delta jointer
The SHELIX cutterhead installed in the DJ-20 jointer.

Background

1 September 2017

The SHELIX cutterhead is IMO, an incredible technological advancement in cutterhead design. It also brings with it some unique challenges for the woodworker. One major challenge is table alignment.

Aligning the DJ-20 tables has typically been done by following Delta's detailed "Jointer Table Adjustment Procedure" PDF. If you do not have this PDF you need to download it if you are going to align your jointer tables.

Note!
If the above link ever goes dead, email me and I will be happy to send the PDF to you. You cannot proceed without this to guide you.

Outfeed table alignment can no longer be done as Delta suggested because the cutterhead drum-to-knife height is fundamentally different between Delta's cutterhead and SHELIX's radical cutterhead.

Specifically, Delta recommends that the outfeed table be "exactly 0.015 inch" above the cutterhead drum. Once this is accomplished, each knife is adjusted so that it is coplanar with the top surface of the outfeed table. SHELIX carbide knives are not adjustable, so this will not work.

In brief, I align the jointer's outfeed table to make it coplanar with the two outermost SHELIX carbide cutters when they are at top-dead-center (TOC).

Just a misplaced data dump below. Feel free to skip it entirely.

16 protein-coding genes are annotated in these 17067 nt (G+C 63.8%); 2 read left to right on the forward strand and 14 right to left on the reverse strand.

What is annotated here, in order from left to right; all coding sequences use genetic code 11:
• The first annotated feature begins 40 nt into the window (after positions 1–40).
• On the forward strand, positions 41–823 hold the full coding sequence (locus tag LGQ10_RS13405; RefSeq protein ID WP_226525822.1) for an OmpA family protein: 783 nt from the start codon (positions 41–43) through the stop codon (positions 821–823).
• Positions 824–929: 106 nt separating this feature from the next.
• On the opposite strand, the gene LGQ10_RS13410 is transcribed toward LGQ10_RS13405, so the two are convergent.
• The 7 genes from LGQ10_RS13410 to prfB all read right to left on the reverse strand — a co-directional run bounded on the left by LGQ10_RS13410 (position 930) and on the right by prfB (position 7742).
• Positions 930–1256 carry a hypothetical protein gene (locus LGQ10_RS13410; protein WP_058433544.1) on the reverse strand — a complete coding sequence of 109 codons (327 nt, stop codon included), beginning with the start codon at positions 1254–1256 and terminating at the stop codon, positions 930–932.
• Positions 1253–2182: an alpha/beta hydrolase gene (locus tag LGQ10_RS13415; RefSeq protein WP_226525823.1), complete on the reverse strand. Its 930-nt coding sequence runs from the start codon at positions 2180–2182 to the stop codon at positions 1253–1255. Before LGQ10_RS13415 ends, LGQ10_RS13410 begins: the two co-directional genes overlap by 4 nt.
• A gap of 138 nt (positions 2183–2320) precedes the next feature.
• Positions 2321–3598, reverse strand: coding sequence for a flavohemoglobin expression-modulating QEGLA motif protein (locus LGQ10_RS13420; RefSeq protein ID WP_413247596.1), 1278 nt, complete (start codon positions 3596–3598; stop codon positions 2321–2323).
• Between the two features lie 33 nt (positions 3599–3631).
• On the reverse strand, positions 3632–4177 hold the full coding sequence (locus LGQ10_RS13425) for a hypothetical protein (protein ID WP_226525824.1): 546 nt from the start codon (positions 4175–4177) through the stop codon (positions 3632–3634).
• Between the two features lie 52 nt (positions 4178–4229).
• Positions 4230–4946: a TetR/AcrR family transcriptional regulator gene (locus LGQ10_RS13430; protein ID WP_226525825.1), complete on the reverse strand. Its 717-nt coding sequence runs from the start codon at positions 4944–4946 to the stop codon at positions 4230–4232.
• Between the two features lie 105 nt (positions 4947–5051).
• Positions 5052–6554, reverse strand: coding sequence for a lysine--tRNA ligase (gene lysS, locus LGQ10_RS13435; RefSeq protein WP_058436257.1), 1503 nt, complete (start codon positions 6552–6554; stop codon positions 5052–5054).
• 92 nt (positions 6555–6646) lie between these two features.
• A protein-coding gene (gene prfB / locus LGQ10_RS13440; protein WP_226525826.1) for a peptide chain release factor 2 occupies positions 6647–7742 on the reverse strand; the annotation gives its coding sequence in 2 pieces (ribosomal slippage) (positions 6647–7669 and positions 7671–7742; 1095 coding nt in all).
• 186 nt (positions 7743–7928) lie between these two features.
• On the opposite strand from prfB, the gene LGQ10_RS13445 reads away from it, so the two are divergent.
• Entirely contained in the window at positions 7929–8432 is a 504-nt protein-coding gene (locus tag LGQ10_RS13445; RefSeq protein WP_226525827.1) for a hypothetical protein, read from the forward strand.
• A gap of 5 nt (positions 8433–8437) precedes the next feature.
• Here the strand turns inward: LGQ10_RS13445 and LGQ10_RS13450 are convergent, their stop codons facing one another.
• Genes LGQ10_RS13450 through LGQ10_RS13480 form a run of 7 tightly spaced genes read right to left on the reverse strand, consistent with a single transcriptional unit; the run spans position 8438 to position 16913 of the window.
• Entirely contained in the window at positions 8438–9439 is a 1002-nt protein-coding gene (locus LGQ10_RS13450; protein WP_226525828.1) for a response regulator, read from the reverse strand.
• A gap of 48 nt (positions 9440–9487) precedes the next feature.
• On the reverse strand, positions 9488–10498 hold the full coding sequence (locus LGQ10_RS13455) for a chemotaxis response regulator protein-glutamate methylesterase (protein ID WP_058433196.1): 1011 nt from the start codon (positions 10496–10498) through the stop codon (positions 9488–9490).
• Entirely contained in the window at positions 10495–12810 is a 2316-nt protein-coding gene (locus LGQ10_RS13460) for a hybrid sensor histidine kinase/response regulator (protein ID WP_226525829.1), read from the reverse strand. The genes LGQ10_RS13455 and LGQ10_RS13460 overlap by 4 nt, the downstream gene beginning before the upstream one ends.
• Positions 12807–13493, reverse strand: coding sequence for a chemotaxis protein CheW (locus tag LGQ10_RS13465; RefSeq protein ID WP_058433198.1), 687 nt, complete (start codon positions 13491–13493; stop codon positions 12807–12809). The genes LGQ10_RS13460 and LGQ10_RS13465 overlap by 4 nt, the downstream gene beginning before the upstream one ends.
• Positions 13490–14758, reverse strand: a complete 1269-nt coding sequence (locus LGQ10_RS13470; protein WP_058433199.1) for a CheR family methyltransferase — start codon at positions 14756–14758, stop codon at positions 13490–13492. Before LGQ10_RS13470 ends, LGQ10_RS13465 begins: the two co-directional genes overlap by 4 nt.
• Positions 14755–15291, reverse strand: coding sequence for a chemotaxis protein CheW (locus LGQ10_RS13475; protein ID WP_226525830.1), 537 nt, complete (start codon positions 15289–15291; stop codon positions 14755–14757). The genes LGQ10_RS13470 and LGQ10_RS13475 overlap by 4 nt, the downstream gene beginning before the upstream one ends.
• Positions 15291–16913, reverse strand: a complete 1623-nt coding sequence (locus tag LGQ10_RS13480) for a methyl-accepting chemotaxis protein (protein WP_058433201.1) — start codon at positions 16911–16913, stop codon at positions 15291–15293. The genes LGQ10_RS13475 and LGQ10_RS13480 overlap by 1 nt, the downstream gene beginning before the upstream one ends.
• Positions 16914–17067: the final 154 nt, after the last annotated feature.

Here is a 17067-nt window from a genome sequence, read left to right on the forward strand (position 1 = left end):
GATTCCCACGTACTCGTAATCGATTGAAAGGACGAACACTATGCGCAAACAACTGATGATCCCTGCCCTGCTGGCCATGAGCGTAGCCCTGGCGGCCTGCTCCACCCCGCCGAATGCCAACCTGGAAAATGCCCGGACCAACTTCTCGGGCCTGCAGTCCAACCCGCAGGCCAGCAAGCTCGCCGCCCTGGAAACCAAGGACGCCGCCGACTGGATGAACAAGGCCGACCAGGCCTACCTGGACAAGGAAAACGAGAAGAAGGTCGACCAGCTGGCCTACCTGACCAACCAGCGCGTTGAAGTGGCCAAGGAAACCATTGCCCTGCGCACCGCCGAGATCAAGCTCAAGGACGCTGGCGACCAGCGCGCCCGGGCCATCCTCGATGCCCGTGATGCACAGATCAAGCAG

Table Re-Alignment Procedure(s)

First of all, lets determine which the "outermost" carbide knives are that we are going to align the outfeed table against. The SHELIX cutterhead only has two of these unique "outermost" carbide knives. The following two images should make this clear.

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IMAGE 2
This is the operator end of the SHELIX cutterhead showing the outermost carbide knife.
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IMAGE 3
This image shows opposite end (the fence side) of the SHELIX cutterhead displaying its outermost carbide knife.

I will follow Delta's PDF instructions to align the outfeed table, but will ignore their 0.015" table-to-drum spec and substitute my own method.

First up, lets go over some graphics so we'll all be on the same page.

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Graphic 1
This graphic depicts the correct alignment relationship between the outfeed table and the SHELIX cutterhead as viewed from the operator position.
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Graphic 2
This graphic shows correct and incorrect alignment between the outfeed table and the SHELIX cutterhead knives as viewed from the cutterhead towards the outfeed table.
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Graphic 3
This is a top-down view of the entire jointer. Its main purpose is to define the nomenclature of the components I will be referring to as we align the tables.
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Graphic 4